Artful Impact: The Let’s Colour Project brightens up communities

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I’ve always felt the Spanish nailed it with the bright colors in their architecture.  It adds such vibrancy to a neighborhood.  Well, the Let’s Colour Project must agree, since they are on a mission to launch a color movement across the globe.  From their website:

Grey is out. Gloom is gone. It’s time to live our lives in colour.

The Let’s Colour Project is a worldwide initiative to transform grey spaces with vibrant colour. A mission to spread colour all over the world.

We are working together with local communities across the globe, rolling up our sleeves to paint streets, houses, schools and squares.

Check out some beautiful community transformation in time lapse:

On the film:

This 2 minute global film was shot by multi-award winning director Adam Berg over four weeks in Brazil, France, London and India. Every location is real and they remain transformed by a palette consisting of 120 different colours. The people in the film are not actors, they are real people who rolled up their sleeves to transform their community with colour.

[Props: Nerdcore]

Posted on June 1st 2010 in Artful Impact

Are we there yet?

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An interesting discussion emerged recently after Ryan Avent argued that regulatory hurdles are preventing any innovation in the automobile sector.  Since carmakers face strict safety requirements, among many other constraints, they are effectively pigeonholed into creating cars of a certain size and weight.  Avent proposed creating the space for innovation by making separate lanes free from traditional car traffic, thus freeing carmakers of some of the traditional regulatory constraints and opening the door to genuine innovation, such as smaller, lighter single-passenger vehicles.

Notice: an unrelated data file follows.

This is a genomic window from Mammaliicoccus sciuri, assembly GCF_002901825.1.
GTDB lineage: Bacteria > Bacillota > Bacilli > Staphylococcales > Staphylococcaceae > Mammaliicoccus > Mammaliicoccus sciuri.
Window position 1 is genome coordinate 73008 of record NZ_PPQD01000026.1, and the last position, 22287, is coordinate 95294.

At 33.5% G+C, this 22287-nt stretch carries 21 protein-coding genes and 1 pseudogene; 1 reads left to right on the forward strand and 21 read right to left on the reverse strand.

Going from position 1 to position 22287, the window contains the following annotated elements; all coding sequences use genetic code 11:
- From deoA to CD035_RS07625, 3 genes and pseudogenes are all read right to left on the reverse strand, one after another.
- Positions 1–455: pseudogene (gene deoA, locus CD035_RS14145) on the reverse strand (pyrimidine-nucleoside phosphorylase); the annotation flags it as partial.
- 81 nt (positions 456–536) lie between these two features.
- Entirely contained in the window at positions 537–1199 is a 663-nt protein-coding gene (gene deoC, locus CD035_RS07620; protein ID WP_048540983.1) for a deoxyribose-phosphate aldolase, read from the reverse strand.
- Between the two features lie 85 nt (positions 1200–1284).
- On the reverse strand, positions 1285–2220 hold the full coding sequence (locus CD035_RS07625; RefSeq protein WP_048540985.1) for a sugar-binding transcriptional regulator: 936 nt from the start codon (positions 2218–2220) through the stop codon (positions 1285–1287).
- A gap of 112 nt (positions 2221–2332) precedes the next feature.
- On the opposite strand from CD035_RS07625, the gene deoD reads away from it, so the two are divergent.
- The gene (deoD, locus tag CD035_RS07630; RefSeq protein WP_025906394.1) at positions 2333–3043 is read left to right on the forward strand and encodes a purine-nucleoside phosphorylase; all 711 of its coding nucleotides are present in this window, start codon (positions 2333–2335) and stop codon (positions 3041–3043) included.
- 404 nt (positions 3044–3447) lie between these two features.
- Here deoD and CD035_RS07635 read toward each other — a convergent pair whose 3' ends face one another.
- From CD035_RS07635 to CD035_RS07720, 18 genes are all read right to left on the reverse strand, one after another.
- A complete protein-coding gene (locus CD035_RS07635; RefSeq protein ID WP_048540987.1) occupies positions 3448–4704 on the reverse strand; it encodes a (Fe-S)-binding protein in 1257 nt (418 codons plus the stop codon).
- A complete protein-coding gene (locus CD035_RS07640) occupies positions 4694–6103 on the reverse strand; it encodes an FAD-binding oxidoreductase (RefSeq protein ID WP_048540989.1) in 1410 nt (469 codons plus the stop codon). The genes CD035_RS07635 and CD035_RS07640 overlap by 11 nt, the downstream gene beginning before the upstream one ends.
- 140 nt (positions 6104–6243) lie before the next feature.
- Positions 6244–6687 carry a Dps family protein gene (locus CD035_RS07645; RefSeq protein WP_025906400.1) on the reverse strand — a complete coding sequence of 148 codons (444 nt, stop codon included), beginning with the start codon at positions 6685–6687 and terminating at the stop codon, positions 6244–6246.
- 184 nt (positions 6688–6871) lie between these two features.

James Joyner was quick to dismantle Avent’s imaginary cars on practical grounds.  Megan McArdle reaffirmed that safety concerns necessitate bigger, stronger and thus heavier cars and also reminded us that most Americans need storage space for groceries and such.  One of her readers pointed to the Smart Car as experimental evidence of these arguments.

Most of Avent’s critics made valid points, but I believe his ideas were mostly appropriate for urban users that have become adept at dealing with space constraints, and it rings true to me that creating the space is a crucial element.  In the same way that bike lanes bring more bikers out on the road, a safer space could bring all kinds of interesting transport devices out in the open.  Readers following the discussion at The Daily Dish pointed to the Myers Motors NmG and to Segway’s P.U.M.A as examples of what we can expect to see.

Notwithstanding all the holes and hypotheticals, it actually seems to me that the industry is taking significant steps in the right direction on fuel-efficiency.  Consider some recent news.

First came the enormously symbolic death of the Hummer, after its proposed sale to a Chinese car company fell through.  Then, Porsche unveiled its 918 Spyder Hybrid, capable of 198 mph top speeds while getting an impressive 78 miles per gallon.  Mercedez Benz officially entered the luxury hybrid market.  And Volkswagen announced it wants to be the market leader in electric vehicle sales.